Much of Yugoslavian-born artist Marina Abramovic’s work is about testing her physical and psychological limits. In her most famous performances, we have seen her take strong doses of neuroleptic drugs to induce epileptic fits and vomiting sessions (observed by an unflinching audience) and induce weeping fits by eating a raw onion. We have seen her, visibly terrified, let snakes wrap themselves around her face, contorting it.
Many of her non-performance pieces are also concerned with inflicting pain: a staircase made of knife blades, relief portraits made by pushing people’s faces into lumps of clays. And when she teaches, she likes to acquaint her students with a bit of suffering too: instructing them to observe days of abstinence from food, sex, talking, television, even from all forms of communication. But, in her private life, she is someone who loves life and knows how to get pleasure from the smallest things. In her house in Amsterdam she always has friends to stay and gets tremendous pleasure from collecting mountains of strange images cut from books and magazines. She is even passionate about minerals; it was her hats and shoes made of semiprecious stones, that she chose, from all her work, for her first ever show, at Documenta IX in Kassel (1992).
Looking at her work over the last 30 years, one sees reflected a life full of pleasure and pain, and an understanding that the two go hand in hand. Her performance work has never been about acting but energy—as a pure force that burns itself out and regenerates. Her metaphorical journeys into the desert have taught her how to reduce her needs down to the essentials.
Her stays in the East and Brazil have given her a sense of ceremony, so lacking in the secular Yugoslavia where she was born. As with some of her Slavic compatriots, such as Ivo Andric, Pedrag Matvejevi and Slavoj Zizek, her work is evidence of how hard it is to be deprived of the sacred, and yet how productive this deprivation can be, and also of how strong a stamp the “Slavic soul” has, even for those who go away for 20 years, as she has done.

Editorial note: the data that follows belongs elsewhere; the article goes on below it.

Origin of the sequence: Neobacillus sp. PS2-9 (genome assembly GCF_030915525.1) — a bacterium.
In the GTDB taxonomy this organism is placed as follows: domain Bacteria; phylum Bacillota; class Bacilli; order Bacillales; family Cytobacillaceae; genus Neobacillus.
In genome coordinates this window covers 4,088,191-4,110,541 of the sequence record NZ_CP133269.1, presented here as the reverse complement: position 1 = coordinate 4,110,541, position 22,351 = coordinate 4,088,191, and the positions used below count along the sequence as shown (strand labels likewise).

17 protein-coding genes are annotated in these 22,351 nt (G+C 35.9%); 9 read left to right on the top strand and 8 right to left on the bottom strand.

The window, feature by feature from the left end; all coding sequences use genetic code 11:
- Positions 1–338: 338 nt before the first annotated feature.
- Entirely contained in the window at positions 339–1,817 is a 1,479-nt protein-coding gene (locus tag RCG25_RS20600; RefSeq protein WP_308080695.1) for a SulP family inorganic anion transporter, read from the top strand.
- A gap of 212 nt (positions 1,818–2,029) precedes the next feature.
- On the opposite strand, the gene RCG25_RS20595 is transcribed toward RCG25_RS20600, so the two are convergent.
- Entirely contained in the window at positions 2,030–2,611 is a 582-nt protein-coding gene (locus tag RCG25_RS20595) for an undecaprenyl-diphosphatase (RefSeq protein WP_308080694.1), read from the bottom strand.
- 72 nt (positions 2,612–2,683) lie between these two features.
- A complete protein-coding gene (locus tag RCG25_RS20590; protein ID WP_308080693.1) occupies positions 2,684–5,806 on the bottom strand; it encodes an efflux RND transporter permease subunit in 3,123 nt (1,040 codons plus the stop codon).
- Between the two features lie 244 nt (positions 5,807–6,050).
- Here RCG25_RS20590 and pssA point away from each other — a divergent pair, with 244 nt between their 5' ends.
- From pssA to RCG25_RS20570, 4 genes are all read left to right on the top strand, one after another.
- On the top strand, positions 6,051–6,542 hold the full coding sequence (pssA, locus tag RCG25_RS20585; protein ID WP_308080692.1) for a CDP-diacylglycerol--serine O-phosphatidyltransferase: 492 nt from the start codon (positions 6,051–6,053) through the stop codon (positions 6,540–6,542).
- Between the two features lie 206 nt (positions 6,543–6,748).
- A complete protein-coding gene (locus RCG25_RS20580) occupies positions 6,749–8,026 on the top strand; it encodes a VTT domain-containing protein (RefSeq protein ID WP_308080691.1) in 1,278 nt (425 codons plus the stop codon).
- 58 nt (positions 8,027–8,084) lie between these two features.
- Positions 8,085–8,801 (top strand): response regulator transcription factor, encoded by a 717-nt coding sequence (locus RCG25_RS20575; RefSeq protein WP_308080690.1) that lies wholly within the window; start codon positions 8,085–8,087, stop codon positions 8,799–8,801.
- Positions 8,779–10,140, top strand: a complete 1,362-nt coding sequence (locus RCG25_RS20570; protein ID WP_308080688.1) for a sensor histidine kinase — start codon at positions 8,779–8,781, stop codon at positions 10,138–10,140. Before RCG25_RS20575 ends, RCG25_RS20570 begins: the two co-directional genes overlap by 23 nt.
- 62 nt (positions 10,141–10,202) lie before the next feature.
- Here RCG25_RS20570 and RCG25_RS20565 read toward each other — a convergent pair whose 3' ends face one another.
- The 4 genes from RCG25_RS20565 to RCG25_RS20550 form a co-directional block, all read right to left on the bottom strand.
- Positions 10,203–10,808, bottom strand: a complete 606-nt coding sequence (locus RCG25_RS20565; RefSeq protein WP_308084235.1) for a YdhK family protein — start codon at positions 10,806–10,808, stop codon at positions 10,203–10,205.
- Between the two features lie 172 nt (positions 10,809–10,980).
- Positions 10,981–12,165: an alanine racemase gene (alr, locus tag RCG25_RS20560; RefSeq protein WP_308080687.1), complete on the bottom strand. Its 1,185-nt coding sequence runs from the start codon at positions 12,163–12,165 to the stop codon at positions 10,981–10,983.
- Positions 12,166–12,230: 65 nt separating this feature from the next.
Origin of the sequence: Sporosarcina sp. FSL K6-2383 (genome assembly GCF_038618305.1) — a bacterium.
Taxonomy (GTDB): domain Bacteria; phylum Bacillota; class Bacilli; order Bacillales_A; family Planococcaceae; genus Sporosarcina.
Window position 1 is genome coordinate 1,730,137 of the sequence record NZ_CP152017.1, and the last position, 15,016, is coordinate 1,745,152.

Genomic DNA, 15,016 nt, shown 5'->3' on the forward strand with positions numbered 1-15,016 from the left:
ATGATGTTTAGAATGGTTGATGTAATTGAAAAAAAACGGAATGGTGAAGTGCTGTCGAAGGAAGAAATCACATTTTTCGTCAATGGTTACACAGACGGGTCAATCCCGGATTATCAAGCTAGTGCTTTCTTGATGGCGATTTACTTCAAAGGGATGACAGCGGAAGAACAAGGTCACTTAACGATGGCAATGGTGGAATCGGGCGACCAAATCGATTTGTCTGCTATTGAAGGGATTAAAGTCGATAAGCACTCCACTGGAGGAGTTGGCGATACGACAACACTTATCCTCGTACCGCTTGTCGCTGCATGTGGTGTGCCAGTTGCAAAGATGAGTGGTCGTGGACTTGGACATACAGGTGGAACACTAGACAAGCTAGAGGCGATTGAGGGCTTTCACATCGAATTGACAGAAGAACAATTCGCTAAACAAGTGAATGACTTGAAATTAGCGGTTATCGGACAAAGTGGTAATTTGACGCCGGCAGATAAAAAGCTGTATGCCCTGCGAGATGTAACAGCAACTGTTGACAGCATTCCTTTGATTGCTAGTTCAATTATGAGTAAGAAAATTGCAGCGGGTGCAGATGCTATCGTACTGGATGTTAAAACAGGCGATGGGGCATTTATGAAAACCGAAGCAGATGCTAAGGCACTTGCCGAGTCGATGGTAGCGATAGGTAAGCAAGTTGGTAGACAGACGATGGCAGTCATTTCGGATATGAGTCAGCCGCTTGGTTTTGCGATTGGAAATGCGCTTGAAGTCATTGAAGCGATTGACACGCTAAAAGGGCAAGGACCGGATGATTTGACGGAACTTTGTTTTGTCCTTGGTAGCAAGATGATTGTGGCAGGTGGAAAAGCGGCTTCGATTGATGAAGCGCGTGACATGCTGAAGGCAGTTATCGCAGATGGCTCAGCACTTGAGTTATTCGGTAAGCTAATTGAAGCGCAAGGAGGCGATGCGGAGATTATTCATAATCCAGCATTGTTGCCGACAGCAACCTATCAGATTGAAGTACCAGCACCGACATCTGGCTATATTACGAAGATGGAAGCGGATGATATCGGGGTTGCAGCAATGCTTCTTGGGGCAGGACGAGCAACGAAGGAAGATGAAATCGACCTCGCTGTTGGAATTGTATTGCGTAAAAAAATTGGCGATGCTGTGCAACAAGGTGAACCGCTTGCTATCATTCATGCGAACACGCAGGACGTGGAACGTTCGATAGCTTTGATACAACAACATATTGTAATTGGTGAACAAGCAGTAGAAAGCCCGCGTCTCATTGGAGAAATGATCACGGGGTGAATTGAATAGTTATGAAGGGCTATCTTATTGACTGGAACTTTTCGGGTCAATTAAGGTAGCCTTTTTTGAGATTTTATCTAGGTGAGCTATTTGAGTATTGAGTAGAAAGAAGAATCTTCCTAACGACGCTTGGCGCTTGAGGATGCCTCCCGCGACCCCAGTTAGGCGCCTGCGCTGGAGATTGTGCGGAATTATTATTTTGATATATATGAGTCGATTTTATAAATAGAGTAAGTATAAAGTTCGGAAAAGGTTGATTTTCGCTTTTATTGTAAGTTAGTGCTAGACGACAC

Cleaning the house, for example–a metaphor Marina uses repeatedly–is a ritual of regeneration similar to fasting or baptism, even though she intends no religious significance by it.
Her next intervention will be in Volterra, at “Art to art” (until 15 September), where she will take inspiration from visits to the local psychiatric hospital.
For one of her most recent works, “Dream house” (Japan, 2000, Echigo-Tsumari Triennial) she built a fantasy house with soft lights, coloured sarcophagi, and bathtubs full of perfumed water, and invited the public to stay there and sleep, inviting them to enter a different mental dimension (habit being the enemy of thought). Visitors were encouraged to purify and re-temper themselves, sleep and leave written records of their dreams in a communal diary.
At the Fondazione Antonio Ratti in Como this July, I saw her working on her last project “Energy clothes”, designed to get the audience to play and dress up. She had made cone-shaped witches’ hats to “conduct natural and mental energy”, as if by wearing them the audience could beam in to what was going on in the cosmos. To go with the hats, she was designing silk clothes covered in magnets, with a pair of little magnets to cover the wearer’s eyes. She is endlessly fascinated by man’s need for ceremony, ritual and myth, collecting elements of Tibetan, Japanese, and South American rites, and adding to it her own hard-learnt lessons of self-discipline and courage, inherited from her parents and Balkan compatriots. Her performances and pieces of art are not bitter and gratuitous expressions, but proof of courage in the face of adversity. Hers are observations sharpened with experience, but they are also about how to escape despair and learn to begin again, via a controlled and merciless concentration.
Originally appeared in The Art Newspaper as 'The good witch of the East'